Roleplay as Writing Practice

Related imageMy whole life I’ve been into role playing games. It started in primary school playing Dungeons and Dragons in the library. We didn’t have dice or character sheets; all we had was the DM and a few friends and he would tell us if we succeeded or failed. That got old quickly as we had no idea what we were doing. Fast forward a few years and I meet Tom in high school who played D&D, Star Wars, ShadowRun and others every Friday night at the spare buildings at the Darwin University. We played D&D occasionally, but mostly Star Wars. I did that for a few years until I sort of got over it and started playing guitar and playing in a band. The whole time I played, up til that point, I had no idea what I was doing. No one told me how the game was played, and I never asked. I brought the ShadowRun core book, but it was far too confusing to work out. I didn’t play for about 10-12 years after that.

I moved to Brisbane and joined a roller derby league. I started talking to the merchandise guy, who said he’d been playing D&D for about 20 years and still did from time to time. After wrangling a few others in, we started a monthly session that’s now been running for over 5 years. We play Pathfinder, which is identical to D&D’s 3.5 edition. Last year Pathfinder created a new book that was Pathfinder in space called Starfinder. I instantly gravitated towards it. I bought the book, read the rules, watched hours and hours of YouTube videos about how to play it. I wrote my own campaign, which took weeks. I then drew all my own maps and got everything ready to run it. When the day came, I was nervous. I really enjoyed writing it, because it was different than writing a script or a book.

Image result for pathfinder dndAfter the game was done and everyone went home, I really didn’t enjoy it. I couldn’t work out what it was. The design aspect was great, the writing of it was great, but running it was not fun for me. I wasn’t sure where I went wrong. So, I figured I would just be a playing character, instead of a dungeon master from now on. Then I started to notice that I was interested in the new D&D 5th edition. I’m not sure why, but I felt magnetized to it. I went to my local gaming shop and bought the core book. I read it, and watched some YouTube videos, read some blogs and noticed it had similarities to Pathfinder. I began writing a new campaign, learning from my mistakes and expectations from the Starfinder story. I was going to be less railroading and more sandbox. I think I had a direct line I wanted the players to walk, but role playing doesn’t work like that. You have to present a situation, then let them decide what they want to do, and improvise the rest. So, I gathered a few fresh newbies who had never played before, but wanted to, and I ran it. I really enjoyed it. I let them talk amongst themselves, I let them decide where and what they wanted to do and go.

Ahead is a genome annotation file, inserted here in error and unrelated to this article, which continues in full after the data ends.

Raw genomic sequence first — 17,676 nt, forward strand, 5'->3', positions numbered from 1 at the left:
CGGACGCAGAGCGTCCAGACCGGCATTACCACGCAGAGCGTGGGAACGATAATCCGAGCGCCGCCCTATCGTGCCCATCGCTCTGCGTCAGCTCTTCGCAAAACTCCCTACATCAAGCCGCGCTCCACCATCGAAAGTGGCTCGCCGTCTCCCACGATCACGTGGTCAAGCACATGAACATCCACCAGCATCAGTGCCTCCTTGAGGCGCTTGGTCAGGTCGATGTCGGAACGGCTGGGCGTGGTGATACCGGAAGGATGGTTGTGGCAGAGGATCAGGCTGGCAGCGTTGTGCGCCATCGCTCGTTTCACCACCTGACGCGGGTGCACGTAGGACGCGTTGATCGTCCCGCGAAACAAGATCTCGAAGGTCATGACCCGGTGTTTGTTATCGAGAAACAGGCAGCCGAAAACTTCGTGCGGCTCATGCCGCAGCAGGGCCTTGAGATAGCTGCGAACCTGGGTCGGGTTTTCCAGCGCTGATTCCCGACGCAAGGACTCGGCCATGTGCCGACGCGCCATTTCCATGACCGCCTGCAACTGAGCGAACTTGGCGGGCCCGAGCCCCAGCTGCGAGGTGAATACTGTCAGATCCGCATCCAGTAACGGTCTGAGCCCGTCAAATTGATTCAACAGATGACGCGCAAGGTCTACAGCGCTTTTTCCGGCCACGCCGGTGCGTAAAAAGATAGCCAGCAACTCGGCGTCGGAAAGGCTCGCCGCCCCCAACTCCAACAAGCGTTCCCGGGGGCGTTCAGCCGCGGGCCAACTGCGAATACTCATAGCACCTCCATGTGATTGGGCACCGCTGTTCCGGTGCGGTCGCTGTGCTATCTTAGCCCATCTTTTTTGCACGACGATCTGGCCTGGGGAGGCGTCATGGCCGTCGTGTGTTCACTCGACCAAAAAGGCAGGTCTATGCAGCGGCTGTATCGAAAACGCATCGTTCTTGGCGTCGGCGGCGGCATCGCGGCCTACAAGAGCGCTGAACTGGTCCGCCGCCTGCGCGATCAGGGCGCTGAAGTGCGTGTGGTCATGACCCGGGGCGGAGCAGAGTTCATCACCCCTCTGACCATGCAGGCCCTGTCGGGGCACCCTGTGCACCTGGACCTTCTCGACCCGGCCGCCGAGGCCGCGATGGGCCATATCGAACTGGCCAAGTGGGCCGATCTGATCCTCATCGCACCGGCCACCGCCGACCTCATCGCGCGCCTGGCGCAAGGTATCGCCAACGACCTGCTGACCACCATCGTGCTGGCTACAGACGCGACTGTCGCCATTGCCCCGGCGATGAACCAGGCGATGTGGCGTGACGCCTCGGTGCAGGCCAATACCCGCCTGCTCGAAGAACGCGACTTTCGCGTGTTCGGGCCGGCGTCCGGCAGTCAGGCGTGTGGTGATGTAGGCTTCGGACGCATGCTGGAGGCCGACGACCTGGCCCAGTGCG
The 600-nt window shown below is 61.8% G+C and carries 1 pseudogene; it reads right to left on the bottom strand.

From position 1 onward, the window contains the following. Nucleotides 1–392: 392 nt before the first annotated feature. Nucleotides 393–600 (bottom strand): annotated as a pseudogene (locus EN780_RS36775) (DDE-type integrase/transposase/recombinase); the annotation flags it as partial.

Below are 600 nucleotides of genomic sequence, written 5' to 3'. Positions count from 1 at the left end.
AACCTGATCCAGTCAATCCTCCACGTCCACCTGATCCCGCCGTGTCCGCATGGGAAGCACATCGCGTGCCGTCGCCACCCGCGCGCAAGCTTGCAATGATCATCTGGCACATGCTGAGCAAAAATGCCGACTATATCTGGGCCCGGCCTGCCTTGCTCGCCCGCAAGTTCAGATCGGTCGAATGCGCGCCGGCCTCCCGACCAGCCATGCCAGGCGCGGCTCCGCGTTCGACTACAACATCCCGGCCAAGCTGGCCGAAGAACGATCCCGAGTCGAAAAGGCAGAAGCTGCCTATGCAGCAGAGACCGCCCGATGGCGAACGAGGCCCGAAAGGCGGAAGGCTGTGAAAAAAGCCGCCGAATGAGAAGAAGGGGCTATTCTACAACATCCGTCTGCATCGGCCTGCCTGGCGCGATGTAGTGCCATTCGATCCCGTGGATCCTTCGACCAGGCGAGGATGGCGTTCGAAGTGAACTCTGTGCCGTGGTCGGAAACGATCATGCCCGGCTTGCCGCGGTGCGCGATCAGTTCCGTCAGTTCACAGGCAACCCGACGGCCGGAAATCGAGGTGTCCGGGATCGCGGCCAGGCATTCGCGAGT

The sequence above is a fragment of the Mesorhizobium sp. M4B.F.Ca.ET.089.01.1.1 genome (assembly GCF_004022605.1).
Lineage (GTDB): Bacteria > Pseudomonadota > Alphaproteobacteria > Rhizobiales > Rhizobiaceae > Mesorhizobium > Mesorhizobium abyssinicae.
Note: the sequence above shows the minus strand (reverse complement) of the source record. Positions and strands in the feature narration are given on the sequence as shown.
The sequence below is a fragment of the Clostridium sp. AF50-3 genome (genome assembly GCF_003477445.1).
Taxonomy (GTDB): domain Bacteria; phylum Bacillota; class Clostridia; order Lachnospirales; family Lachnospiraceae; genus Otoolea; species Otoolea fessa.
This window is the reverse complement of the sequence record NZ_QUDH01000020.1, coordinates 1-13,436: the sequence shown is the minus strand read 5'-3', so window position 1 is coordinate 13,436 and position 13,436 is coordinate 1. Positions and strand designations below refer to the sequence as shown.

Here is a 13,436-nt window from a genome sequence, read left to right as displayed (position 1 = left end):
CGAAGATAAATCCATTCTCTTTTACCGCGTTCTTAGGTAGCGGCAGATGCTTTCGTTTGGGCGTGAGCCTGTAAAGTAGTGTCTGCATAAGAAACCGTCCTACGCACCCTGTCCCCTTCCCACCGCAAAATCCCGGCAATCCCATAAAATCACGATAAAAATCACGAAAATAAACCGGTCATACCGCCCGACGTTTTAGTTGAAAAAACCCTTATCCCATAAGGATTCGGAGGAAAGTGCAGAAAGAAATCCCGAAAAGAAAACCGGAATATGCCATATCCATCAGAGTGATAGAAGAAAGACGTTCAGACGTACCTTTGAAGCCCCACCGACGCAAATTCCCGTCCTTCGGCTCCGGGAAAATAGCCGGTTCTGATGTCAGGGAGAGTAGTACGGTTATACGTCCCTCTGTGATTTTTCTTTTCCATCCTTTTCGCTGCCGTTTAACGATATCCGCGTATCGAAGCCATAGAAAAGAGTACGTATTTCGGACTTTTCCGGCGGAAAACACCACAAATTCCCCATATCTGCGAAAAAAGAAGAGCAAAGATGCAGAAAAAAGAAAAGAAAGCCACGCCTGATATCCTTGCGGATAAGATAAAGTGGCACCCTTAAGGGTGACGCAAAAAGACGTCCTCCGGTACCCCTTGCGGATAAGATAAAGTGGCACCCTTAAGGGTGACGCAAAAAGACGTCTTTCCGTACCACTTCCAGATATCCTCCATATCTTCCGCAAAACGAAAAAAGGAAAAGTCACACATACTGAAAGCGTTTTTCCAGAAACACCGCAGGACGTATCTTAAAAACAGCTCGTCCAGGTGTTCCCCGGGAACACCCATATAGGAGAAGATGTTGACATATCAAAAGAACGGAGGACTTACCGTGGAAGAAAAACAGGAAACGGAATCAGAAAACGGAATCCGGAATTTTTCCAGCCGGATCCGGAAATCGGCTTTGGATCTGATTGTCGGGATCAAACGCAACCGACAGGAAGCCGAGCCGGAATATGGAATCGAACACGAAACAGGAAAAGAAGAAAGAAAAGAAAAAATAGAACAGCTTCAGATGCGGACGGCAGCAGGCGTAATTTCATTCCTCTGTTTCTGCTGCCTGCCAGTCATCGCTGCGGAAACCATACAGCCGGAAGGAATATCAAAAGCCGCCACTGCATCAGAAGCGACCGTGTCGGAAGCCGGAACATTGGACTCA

The first campaign was 9 pages long and took 6 hours to play. I wrote the second one over a few weeks and it’s at 34 pages. I think because they were new, and I was new, we just worked out stuff as we went along. They fell for every trap I put out and I was inspired to write more. Writing role playing is so different from anything else. Being a writer, it makes it easier to describe the situation and the encounters, and I believe that is where the fun sits. They roll a dice to formulate the outcome, then I describe what happens off the top of my head.

With writing books, I get time to work on it, plan it, delete it, rewrite it, edit it, but with role playing you don’t. It’s off the cuff and exercises your mind. Good practice for writers.

~Mitchell

Mitchell is the author of Children of the Locomotive, Skellington KeyHeather Cassidy and the Magnificent Mr Harlow, and the Everdark Realms Trilogy

Visit Mitchell’s bio here

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